The sense of arts and culture as a healer and builder has long existed in this riverside city.
Detroit has always been about more than cars. After all, it was here—as anyone who has seen the movie “Dreamgirls” knows—that the special sound known as Motown was born and flourished. Aretha Franklin moved back here decades ago, returning to her roots. Kid Rock still has a home nearby. Actor Jeff Daniels lives in Chelsea, not too far away, and often performs music in the city from his new CD. Such prolific and popular authors as Elmore Leonard and Mitch Albom are also part of the city’s cultural life.
The sense of arts and culture as a healer and builder has long existed in this riverside city. And right now there’s so much buzz about so many great things happening—from the major renovation of the recently reopened Detroit Institute of Arts (DIA) to Andrew Lloyd Webber’s Whistle Down the Wind
at the historic Fisher Theatre—that culture mavens have to engage in some serious prioritizing to decide what to do first.
The biggest buzz in Detroit’s arts scene may be about the 31,000-square-foot, $158 million addition/renovation of the classic Beaux Arts–style Detroit Institute of Arts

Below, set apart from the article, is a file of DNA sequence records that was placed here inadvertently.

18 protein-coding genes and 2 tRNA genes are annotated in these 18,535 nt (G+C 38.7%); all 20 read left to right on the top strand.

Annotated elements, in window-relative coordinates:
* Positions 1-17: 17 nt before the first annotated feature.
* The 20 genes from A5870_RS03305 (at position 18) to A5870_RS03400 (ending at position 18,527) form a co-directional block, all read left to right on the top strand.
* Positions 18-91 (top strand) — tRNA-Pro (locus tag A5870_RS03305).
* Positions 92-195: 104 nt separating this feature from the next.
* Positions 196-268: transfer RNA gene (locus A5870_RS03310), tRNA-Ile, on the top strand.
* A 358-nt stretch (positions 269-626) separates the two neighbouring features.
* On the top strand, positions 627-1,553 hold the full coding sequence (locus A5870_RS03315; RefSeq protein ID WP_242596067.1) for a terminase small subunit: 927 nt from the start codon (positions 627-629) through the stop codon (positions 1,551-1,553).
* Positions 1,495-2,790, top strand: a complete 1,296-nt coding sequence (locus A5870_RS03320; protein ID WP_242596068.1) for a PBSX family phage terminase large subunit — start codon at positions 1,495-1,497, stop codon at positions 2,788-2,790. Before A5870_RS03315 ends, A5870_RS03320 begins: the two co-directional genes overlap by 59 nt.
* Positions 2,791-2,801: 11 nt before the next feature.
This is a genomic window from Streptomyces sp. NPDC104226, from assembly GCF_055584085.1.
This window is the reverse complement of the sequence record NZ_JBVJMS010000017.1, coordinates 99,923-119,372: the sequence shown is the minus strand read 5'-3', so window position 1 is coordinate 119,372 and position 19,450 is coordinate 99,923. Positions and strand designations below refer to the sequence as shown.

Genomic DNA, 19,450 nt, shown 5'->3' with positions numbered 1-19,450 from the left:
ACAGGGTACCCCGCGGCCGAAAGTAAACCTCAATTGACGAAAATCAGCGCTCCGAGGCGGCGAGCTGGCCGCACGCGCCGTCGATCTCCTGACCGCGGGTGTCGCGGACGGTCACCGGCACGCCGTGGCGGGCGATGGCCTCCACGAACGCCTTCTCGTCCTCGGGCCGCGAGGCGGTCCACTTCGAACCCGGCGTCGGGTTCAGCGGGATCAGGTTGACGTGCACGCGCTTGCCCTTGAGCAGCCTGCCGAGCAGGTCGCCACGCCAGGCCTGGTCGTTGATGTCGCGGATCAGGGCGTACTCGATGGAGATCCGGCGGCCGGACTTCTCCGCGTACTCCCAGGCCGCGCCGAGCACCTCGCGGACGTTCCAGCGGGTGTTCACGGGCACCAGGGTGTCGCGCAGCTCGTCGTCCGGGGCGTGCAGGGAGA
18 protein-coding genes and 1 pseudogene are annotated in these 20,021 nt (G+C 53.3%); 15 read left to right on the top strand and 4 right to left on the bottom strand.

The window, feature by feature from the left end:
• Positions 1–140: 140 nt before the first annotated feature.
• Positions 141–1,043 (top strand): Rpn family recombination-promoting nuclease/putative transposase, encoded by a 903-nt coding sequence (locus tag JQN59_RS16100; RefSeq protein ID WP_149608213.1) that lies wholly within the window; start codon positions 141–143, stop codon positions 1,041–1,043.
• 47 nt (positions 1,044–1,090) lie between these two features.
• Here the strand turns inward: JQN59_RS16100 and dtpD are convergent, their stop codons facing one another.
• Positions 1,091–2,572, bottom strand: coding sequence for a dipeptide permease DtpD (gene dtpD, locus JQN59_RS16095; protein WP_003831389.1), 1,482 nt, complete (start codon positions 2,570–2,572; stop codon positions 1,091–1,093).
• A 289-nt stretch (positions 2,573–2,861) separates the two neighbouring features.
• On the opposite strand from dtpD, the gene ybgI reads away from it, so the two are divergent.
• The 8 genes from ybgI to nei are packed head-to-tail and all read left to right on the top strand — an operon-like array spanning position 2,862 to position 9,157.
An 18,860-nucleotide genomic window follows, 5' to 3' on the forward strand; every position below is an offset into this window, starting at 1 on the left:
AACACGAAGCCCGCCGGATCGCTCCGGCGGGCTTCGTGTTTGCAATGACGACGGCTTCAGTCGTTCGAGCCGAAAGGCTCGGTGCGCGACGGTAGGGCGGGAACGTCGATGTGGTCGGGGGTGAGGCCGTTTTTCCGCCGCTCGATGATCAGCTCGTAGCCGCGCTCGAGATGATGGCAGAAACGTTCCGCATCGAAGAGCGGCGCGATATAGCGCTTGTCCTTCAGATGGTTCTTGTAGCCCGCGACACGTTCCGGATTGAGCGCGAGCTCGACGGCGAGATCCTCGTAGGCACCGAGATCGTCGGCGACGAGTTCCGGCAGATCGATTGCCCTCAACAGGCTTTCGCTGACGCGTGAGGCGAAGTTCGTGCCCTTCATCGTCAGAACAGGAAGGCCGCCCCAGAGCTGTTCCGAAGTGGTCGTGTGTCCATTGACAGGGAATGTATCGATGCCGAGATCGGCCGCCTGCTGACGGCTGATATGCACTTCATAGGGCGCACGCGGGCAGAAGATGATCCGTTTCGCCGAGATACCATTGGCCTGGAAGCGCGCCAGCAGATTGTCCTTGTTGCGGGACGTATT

(DIA), originally built in 1927, which sits in a cultural corridor known as Midtown near downtown. The museum showcases art ranging from millennia ago in the Antiquities Gallery, to the more recent past in the Medieval Gallery, to modern works in the Contemporary Gallery.
Diego Rivera’s Detroit Industry is by far one of the museum’s most coveted pieces. You will find it in the center of the museum along all four walls of the Rivera Courtyard.
Want your art a little funkier? Travel down the street to a building whose chipped and graffiti-covered façade could fit into any emerging urban landscape. But this is no everyday urban scrawl; it’s a mural by graffiti artist Barry McGee, who also goes by the moniker Twist. The building is home to the Museum of Contemporary Art Detroit
(MOCAD). Chain-link fences protect exposed silver HVAC tubes, and concrete blocks with cracking green paint are part of the unadorned and gritty interior that makes this the perfect cutting-edge urban art venue.
The current exhibition, Black Is, Black Ain’t, explores racism through the work of more than 20 different artists and will run through May.
Detroit Institue of Arts, 5200 Woodward Ave., Detroit, 313-833-7900
Museum of Contemporary Art Detroit, 4454 Woodward Ave., Detroit, 313-833-7899
This article has been adapted from the original, which was published in the January by MSP Communications.